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Navigating Divorce: Smart Asset Division Strategies for a Healthier Future | MONEY WITH SUNNY

Divorce can be emotionally and financially overwhelming. That's why I'm teaming up with Sunny Wishart, president and founder of A la Carte Financial and a certified financial planner. We will show you how to understand all things money without feeling ashamed, overwhelmed, or embarrassed. 

Separating all the assets is emotional, tiring, exhausting, and sometimes complicated. Sunny works with women and men every day transitioning through divorce, and sometimes the division of assets can go on for so long that it's devastating to the family, to the relationship of the parents that have to continue to have a relationship together. It's devastating to individual health, mental health and well-being. So we're going to try to talk to you about how to divide assets, and maybe shed some new light and perspective on how you can move through it a bit quicker. 

Division of assets is generally quite a simple concept until there are feelings and emotions involved. You know what you own, you know what you owe during the marital day but there tends to be a lot of stalling. There is always one spouse who won’t make the process easy, whether it is intentional or not. People get stuck and can't move forward because one of the spouses is just slinging at it constantly. At the end of a divorce, no one ever feels like they came out fair. You never feel like you came out on top. Who you are being during this time is important. You're setting an example for your children and for how your relationship with your spouse is going to be moving forward. So where are you going to draw the line and say, “Now I just need to go to sleep at night and finish it?”. You have to stand up for yourself, too, and not give up. But where is that line? What is it you're looking for? What is this going to cost you in legal fees to keep going back and forth on this? And how much is this something that you want or need? 

There's no judgment here because this is a very difficult time in your life. What you're doing is understandable, and normal. And if you do not want to make things easy, to separate, or divide assets more easily, there are all kinds of reasons for that. 

But a question to ask yourself is how do you want to look back on this transition in your life five years from now? And how are you going to feel proud about the way you handled things?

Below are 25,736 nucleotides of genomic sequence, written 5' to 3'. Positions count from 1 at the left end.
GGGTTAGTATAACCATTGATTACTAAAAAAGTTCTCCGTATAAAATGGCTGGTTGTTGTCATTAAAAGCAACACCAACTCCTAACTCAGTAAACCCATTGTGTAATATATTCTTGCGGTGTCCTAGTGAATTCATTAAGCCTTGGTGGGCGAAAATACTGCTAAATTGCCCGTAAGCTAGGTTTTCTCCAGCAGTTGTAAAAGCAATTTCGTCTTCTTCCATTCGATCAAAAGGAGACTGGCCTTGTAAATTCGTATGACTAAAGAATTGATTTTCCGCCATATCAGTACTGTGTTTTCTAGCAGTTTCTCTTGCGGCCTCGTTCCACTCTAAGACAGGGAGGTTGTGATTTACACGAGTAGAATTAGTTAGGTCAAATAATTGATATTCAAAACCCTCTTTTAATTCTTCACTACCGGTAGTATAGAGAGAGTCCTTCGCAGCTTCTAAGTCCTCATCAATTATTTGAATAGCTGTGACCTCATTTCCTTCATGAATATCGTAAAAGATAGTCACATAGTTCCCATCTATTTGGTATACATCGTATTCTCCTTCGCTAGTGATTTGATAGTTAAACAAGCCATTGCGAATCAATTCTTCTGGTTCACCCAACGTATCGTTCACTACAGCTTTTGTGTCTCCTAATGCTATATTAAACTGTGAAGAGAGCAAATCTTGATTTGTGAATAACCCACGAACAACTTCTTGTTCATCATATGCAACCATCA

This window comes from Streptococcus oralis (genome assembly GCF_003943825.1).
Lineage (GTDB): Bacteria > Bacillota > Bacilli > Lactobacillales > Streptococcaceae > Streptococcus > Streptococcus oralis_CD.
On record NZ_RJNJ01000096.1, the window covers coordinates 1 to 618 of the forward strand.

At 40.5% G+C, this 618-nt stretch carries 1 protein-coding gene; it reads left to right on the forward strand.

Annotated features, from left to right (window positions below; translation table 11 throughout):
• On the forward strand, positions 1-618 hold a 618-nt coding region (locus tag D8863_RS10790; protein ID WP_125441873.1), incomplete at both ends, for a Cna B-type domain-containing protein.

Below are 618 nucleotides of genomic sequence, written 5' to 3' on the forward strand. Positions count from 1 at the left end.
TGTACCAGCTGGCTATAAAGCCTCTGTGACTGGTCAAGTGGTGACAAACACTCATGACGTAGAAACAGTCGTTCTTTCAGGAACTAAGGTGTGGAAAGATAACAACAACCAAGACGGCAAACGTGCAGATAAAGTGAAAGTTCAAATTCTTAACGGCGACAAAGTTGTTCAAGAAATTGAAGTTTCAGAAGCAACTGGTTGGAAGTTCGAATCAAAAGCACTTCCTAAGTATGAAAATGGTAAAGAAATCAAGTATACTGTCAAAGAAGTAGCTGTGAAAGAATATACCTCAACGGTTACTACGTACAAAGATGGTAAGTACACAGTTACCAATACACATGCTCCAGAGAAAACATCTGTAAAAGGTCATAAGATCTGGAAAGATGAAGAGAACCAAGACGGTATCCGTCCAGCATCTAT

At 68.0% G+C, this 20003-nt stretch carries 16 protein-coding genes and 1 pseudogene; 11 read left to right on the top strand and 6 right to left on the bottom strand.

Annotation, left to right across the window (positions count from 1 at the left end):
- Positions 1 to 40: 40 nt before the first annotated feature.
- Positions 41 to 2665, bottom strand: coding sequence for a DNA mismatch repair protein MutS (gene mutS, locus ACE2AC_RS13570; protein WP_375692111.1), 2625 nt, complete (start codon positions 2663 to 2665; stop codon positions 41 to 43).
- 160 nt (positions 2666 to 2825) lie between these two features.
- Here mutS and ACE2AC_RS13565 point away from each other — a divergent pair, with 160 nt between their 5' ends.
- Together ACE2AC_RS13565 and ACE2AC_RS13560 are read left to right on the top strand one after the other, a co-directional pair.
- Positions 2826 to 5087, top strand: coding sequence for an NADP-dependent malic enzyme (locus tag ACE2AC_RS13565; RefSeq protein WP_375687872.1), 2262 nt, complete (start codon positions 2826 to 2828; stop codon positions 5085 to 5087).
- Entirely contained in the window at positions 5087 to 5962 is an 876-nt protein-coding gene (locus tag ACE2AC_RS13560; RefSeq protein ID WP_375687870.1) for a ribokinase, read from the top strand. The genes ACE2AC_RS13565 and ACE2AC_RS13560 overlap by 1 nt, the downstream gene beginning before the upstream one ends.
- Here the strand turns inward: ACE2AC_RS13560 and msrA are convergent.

How can you think about the division of assets maybe more logically? It's not possible to separate the emotion from this conversation, but how can you try to separate the emotion just a little bit and at least see how it might make sense?

It's a good old need versus wants exercise. What do you need? What do you want? And then what are you willing to be flexible on? Having this conversation with yourself and a piece of lined paper and a pen is a good way to start, instead of when you're sitting across the table from your lawyer and your husband's lawyer and your husband.

The division of assets will involve all of the money and it will involve the division of the house. Who stays? Who goes? Do you sell it? 

If you're in that stage where your kids are still at home, the biggest question is what's the strategy for that house? You want to keep my kids in the house, and that tends to be the big one. If your kids have settled into their lives, the house is not that big of a deal.

On the flip side, some couples sell the family home. They have children, and, mom goes to live somewhere, dad goes to live somewhere, and kids turn out to be just perfectly awesome. They are adaptable, and it's how you handle things as a parent that matters. What are the stories that you're telling yourself and your kids? Are you saying, “My God, I had to sell the home. This is devastating. This is brutal. It's the worst thing that's ever happened to me.” Or are you saying, “Wow, this is an adventure. We get to find a new place to live. You're going to have two homes now. This is great.” It's not all sunshine and roses and dark clouds and rain, but somewhere in the middle, there's a story that you can tell yourself and your kids that can help your situation. In such a situation it is also important to have the right experts like coaches, accountants, lawyers, etc around you to help you through this process. 

I want to let you know that you are worthy, you are loved. You are so important. And I appreciate you being here with me today. And if you need to talk to someone, you can schedule a call with me.




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